The benefits of children visiting a care home
The TV programme, Old People’s Home for 4-Year-Olds launched back in 2018 in association with Age UK and helped to push the issue of ‘Age Aparteid’ into the spotlight.
What is Age Apartheid?
Age Apartheid is the term used to describe the segregation of generations in Britain. According to news reports, the UK is one of the most age-segregated places in the world. People’s interactions outside of the home are almost exclusively with members of their own age group and this could lead to detrimental impacts on our society.
The programme gives us a heart-warming view into an experiment where a group of 4-year-olds were invited into an old people’s home to see what impact they have on the older generation. It’s well worth a watch, but the programme’s conclusions are generally geared towards the social and physical impact on the older group and don’t go into detail about the effect on the young children.
So, what benefit does interaction with the elderly have on preschool children?
We caught up with Emma Clarke, a carer at Burwood Care, a family-owned care home in Poole, Dorset. Emma told us that before Covid hit, Burwood Care often had children from the local nurseries visit for play dates with their residents. Emma soon noticed the benefits of the interaction for both the children and residents and wanted to share her findings to encourage more settings to consider care home visits. Hear what she has to say below…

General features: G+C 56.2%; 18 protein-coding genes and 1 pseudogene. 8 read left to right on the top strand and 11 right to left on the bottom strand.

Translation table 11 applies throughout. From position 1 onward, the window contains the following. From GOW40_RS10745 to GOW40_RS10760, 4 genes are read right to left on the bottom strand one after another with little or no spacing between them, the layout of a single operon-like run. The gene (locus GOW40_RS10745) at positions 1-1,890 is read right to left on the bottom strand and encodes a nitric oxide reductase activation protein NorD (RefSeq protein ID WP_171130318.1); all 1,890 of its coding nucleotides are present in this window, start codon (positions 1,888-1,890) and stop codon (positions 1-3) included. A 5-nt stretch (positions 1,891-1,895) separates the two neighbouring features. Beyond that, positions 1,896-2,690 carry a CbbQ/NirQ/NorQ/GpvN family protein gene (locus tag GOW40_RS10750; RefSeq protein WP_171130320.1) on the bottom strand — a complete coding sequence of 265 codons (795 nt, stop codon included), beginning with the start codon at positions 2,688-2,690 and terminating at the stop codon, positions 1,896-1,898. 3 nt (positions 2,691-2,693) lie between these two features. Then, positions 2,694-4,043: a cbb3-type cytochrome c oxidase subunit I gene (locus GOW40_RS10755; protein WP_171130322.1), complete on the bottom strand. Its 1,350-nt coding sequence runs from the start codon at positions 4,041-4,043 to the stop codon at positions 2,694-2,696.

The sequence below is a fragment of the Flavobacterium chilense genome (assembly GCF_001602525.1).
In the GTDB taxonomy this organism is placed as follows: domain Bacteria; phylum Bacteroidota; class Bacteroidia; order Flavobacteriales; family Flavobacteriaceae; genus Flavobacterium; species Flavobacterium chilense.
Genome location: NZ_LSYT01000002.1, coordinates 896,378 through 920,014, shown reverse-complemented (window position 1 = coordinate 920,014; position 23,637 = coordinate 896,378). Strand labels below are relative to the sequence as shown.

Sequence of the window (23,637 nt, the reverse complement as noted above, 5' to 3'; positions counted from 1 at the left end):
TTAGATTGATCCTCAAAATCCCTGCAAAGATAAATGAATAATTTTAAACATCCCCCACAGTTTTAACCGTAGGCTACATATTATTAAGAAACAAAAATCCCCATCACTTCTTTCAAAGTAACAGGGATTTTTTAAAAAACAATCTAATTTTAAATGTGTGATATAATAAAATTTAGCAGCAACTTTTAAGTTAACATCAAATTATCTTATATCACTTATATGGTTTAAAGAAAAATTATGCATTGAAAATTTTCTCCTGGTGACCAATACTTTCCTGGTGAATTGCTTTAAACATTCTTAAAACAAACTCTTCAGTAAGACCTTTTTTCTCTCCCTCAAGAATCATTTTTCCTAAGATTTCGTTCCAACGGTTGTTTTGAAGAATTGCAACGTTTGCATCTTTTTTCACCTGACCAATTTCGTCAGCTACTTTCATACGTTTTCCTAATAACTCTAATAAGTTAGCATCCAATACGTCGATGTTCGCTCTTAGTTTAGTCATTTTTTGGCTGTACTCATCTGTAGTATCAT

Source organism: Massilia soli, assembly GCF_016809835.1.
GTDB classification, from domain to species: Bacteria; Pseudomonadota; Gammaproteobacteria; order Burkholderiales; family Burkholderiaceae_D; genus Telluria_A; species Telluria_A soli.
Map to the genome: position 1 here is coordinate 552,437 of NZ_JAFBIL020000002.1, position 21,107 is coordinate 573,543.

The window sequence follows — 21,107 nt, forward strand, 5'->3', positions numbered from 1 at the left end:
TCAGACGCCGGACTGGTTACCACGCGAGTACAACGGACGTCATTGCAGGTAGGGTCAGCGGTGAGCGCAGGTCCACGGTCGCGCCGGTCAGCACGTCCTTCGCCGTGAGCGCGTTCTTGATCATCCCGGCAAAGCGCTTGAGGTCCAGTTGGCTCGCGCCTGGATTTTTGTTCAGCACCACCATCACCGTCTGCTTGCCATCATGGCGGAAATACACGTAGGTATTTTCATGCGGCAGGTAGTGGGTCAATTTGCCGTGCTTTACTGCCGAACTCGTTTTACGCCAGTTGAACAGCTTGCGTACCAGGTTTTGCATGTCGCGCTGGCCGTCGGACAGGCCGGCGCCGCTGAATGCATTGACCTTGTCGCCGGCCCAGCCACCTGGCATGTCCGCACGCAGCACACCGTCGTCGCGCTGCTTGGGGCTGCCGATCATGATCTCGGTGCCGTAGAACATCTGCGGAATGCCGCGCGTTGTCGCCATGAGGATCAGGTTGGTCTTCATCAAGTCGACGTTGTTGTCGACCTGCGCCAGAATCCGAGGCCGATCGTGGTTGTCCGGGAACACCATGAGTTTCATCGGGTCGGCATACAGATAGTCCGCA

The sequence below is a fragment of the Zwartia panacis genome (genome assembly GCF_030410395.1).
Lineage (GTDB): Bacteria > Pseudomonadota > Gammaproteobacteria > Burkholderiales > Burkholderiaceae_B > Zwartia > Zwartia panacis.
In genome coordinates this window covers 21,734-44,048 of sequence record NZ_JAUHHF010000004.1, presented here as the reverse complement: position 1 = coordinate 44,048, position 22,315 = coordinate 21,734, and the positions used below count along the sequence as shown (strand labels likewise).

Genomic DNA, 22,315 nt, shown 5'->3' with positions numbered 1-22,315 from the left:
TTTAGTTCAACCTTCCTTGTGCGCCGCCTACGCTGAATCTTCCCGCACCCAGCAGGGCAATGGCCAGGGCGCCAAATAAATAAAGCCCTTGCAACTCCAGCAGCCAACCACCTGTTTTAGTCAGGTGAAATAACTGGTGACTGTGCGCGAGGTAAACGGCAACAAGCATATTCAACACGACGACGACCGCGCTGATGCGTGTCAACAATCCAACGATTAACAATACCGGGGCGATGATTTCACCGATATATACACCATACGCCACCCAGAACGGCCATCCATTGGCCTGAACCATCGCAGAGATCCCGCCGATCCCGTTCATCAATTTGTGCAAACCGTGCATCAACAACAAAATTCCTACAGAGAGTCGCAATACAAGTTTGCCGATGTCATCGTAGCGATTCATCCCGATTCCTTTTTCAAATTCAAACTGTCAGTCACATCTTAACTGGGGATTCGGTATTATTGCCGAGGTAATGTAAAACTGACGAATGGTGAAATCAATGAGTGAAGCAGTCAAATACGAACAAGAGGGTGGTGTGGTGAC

Guest blog: Emma Clarke, Burwood Care
Children benefit from visiting different places, meeting new people, and being challenged by unfamiliar environments. A visit to an elderly care home can lead to new friendships or bonding that will benefit both parties involved in lots of ways.
Social Benefits for the Children
Interacting with the elderly is fantastic for children’s social development. They have often not spent a lot of time interacting with the older generation outside of their home and new experiences like this are a great way for children to practice the social skills they’ve picked up.
The older generation often observes children without judgement. They shower children with positive reinforcements, not just through their words but also through their actions and gaze.
This allows the child to understand the impact of their behaviour and increases the likelihood of them repeating those same successful behaviours. Conversations between the two can promote knowledge sharing opportunities where young ones get accustomed to talking about things outside themselves – making it easier to involve others later in life.
Communication and Language Benefits
Research has shown that children who spend time with the elderly have better language development.
‘Children with high-quality language abilities are better able to express their emotions and develop close interpersonal relationships.’
Many children find it difficult to talk about personal and emotive feelings. The elderly can provide that space for the younger generation which allows them to open up without the worry of being judged or misunderstood.